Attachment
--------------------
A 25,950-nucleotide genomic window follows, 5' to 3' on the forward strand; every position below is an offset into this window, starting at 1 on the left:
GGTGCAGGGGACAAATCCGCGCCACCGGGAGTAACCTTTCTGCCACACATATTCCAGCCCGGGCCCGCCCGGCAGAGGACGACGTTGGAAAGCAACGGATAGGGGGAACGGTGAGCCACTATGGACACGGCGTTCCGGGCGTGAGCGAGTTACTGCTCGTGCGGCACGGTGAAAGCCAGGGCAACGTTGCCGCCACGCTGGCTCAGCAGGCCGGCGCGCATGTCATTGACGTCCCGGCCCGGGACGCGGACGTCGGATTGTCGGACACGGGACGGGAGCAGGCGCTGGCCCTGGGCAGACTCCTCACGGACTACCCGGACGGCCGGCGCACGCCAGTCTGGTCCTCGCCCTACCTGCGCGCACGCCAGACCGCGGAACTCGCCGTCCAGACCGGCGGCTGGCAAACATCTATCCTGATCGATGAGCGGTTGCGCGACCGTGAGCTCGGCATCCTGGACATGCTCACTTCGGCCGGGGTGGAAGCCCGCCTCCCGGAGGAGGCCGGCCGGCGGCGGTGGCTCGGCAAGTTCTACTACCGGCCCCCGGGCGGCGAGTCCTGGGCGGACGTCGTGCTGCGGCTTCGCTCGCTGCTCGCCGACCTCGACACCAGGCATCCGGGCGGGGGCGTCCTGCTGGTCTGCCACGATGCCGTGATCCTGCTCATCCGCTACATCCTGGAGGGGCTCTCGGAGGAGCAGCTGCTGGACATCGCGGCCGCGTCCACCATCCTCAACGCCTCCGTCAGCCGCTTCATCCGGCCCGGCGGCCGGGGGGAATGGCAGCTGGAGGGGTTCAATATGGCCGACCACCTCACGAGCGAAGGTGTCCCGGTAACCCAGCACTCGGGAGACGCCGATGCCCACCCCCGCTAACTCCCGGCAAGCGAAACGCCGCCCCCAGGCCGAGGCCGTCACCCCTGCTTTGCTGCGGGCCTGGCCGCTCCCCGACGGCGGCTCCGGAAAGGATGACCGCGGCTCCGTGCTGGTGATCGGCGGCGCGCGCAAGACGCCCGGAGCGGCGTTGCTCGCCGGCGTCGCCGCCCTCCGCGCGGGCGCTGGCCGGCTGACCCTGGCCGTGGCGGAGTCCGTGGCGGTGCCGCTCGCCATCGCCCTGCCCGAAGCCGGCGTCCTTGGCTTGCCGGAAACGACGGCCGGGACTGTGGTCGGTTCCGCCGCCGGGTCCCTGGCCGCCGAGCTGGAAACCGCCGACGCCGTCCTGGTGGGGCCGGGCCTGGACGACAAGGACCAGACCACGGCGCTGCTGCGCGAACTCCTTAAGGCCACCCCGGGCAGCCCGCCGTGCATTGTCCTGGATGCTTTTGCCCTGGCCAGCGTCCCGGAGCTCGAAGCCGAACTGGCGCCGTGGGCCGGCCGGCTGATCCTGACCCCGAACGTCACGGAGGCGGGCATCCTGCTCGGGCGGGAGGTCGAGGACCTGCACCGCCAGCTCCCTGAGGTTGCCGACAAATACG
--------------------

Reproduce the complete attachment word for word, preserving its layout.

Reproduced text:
A 25,950-nucleotide genomic window follows, 5' to 3' on the forward strand; every position below is an offset into this window, starting at 1 on the left:
GGTGCAGGGGACAAATCCGCGCCACCGGGAGTAACCTTTCTGCCACACATATTCCAGCCCGGGCCCGCCCGGCAGAGGACGACGTTGGAAAGCAACGGATAGGGGGAACGGTGAGCCACTATGGACACGGCGTTCCGGGCGTGAGCGAGTTACTGCTCGTGCGGCACGGTGAAAGCCAGGGCAACGTTGCCGCCACGCTGGCTCAGCAGGCCGGCGCGCATGTCATTGACGTCCCGGCCCGGGACGCGGACGTCGGATTGTCGGACACGGGACGGGAGCAGGCGCTGGCCCTGGGCAGACTCCTCACGGACTACCCGGACGGCCGGCGCACGCCAGTCTGGTCCTCGCCCTACCTGCGCGCACGCCAGACCGCGGAACTCGCCGTCCAGACCGGCGGCTGGCAAACATCTATCCTGATCGATGAGCGGTTGCGCGACCGTGAGCTCGGCATCCTGGACATGCTCACTTCGGCCGGGGTGGAAGCCCGCCTCCCGGAGGAGGCCGGCCGGCGGCGGTGGCTCGGCAAGTTCTACTACCGGCCCCCGGGCGGCGAGTCCTGGGCGGACGTCGTGCTGCGGCTTCGCTCGCTGCTCGCCGACCTCGACACCAGGCATCCGGGCGGGGGCGTCCTGCTGGTCTGCCACGATGCCGTGATCCTGCTCATCCGCTACATCCTGGAGGGGCTCTCGGAGGAGCAGCTGCTGGACATCGCGGCCGCGTCCACCATCCTCAACGCCTCCGTCAGCCGCTTCATCCGGCCCGGCGGCCGGGGGGAATGGCAGCTGGAGGGGTTCAATATGGCCGACCACCTCACGAGCGAAGGTGTCCCGGTAACCCAGCACTCGGGAGACGCCGATGCCCACCCCCGCTAACTCCCGGCAAGCGAAACGCCGCCCCCAGGCCGAGGCCGTCACCCCTGCTTTGCTGCGGGCCTGGCCGCTCCCCGACGGCGGCTCCGGAAAGGATGACCGCGGCTCCGTGCTGGTGATCGGCGGCGCGCGCAAGACGCCCGGAGCGGCGTTGCTCGCCGGCGTCGCCGCCCTCCGCGCGGGCGCTGGCCGGCTGACCCTGGCCGTGGCGGAGTCCGTGGCGGTGCCGCTCGCCATCGCCCTGCCCGAAGCCGGCGTCCTTGGCTTGCCGGAAACGACGGCCGGGACTGTGGTCGGTTCCGCCGCCGGGTCCCTGGCCGCCGAGCTGGAAACCGCCGACGCCGTCCTGGTGGGGCCGGGCCTGGACGACAAGGACCAGACCACGGCGCTGCTGCGCGAACTCCTTAAGGCCACCCCGGGCAGCCCGCCGTGCATTGTCCTGGATGCTTTTGCCCTGGCCAGCGTCCCGGAGCTCGAAGCCGAACTGGCGCCGTGGGCCGGCCGGCTGATCCTGACCCCGAACGTCACGGAGGCGGGCATCCTGCTCGGGCGGGAGGTCGAGGACCTGCACCGCCAGCTCCCTGAGGTTGCCGACAAATACG